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Event in San Francisco March 5-8, 2017: Innovation Culture and New Business Models in Silicon Valley

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As customer behavior, digital technologies and markets develop at exponential speed, business models must change too. At the same time organizations must build stronger culture for accepting change. In this program we offer practical insights connecting business models and innovation culture.

This program consists of 4 days in Silicon Valley, San Francisco and University of California at Berkeley. Additionally, there is half a day of introduction at BI campus Nydalen as well as half a day summary session at BI campus Nydalen after the program is over in the San Francisco Bay Area.

We offer practical insights through classes, cases, group discussions, and visits to companies and networks. Previously we have visited corporations such as Apple, Google, Tesla, Intel, Autodesk, and Silicon Valley Bank.

We encourage participants to come to the introduction day at BI with their own project or problem that they would like to explore while in the Bay Area. In the summing up session we will hear from participants how their projects developed via insights offered through the program.

In the program three kinds of business models are presented initially, and we will show how to use these in practice. The models are Osterwalder’s Business Model Canvas; The ten types of innovation (the Doblin Model), and the Service Innovation Triangle. We will apply these to some of the best business examples in the Bay Area, and look at topics like the sharing economy, on-demand economy, artificial intelligence, virtual reality, big data, and the Internet of Everything.

When we look around us today we see industries that have been rock solid become threatened, such as oil and gas, banks, newspapers, taxi companies, and financial industries. Which industries will be challenged tomorrow? How will revenues fare for retailers, manufacturers, and professional service companies such as lawyers, engineers, and real estate agents? Will all these industries, as well as other industries, be able to develop new business models and make changes in time?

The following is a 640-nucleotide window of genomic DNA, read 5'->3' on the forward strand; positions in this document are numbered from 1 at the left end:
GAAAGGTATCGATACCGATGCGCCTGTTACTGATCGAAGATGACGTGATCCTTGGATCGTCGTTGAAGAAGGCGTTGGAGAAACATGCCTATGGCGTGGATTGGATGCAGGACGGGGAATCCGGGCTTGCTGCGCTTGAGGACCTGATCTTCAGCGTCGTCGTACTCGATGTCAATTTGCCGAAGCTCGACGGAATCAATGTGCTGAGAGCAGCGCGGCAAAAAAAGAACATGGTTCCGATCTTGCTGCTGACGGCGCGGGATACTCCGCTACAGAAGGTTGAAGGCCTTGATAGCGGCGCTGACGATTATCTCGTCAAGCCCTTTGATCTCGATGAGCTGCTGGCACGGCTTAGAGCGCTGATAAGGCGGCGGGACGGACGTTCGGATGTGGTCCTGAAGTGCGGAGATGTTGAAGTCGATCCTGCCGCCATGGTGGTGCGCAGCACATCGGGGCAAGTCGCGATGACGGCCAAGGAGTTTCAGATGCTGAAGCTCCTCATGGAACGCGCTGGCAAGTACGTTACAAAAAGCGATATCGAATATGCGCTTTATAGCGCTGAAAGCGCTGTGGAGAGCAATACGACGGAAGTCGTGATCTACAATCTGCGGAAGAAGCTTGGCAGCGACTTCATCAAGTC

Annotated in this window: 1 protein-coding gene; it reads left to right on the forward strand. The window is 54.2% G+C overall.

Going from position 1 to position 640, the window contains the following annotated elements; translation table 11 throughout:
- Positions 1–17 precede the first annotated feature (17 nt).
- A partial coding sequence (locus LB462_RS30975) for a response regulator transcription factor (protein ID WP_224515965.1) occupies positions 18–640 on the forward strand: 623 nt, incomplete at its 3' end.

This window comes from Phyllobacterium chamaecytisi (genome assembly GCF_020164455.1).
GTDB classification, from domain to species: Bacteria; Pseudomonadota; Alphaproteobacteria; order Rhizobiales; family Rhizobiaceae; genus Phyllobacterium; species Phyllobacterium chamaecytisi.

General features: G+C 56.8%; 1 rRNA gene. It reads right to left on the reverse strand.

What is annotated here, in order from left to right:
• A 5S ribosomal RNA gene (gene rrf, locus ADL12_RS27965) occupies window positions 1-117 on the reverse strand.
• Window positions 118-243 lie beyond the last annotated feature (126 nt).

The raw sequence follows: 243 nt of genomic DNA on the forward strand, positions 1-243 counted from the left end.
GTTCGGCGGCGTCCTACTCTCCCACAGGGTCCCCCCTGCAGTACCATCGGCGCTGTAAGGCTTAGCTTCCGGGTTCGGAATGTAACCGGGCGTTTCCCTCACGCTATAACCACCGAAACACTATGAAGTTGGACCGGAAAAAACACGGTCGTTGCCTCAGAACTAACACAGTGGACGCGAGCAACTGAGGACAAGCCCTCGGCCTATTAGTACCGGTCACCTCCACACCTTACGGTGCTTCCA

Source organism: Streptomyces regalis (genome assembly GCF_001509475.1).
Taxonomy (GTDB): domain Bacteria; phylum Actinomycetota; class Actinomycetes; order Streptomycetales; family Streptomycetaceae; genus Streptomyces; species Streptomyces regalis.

In Norway there are fairly high barriers to thinking new about business models and value creation. Cultural barriers to change grow higher the older and the larger an organization becomes, whether in the private or in the public sector. Additionally, in Norway we generally have a high threshold for taking risks in  business life. We also have low acceptance for failure. These elements point to the importance of developing the innovation culture within organizations, so as to embrace risk and failure in a constructive way.

In this unique Executive Short Program we connect a business perspective with a cultural perspective. We present how the perspectives can and should support each other to create more value for individuals, companies, and the society.

The majority of the program is set in Silicon Valley and surrounding areas, underlining the importance of understanding digitization and exponential technologies, and how they will impact value creation in the near future.

We can’t import the culture of Silicon Valley to Norway, but we can bring with us elements of this culture to constructively challenge resistance to change and to create impulses for innovation.

Focus areas:

  • Effective business models as a tool for value creation
  • New business models, such as the sharing economy and the circular economy
  • The importance of innovation culture to succeed with new business models
  • Visits to some of the most innovative companies and networks in Silicon Valley
  • The importance of Internet of Everything and the 4th industrial revolution
  • Exponential technologies, such as artificial intelligence, and their business value
  • Learning to understand future trends
  • The changes in leadership roles the follow changes in markets and culture

Target participants:

This course is aimed at persons responsible for business development, whether in the private or public sectors. The program is relevant whether you work for an established company or a startup. People working with business development, and culture, will find this course very useful, whether their work with innovation, strategy, HR, technology, or value creation in general.

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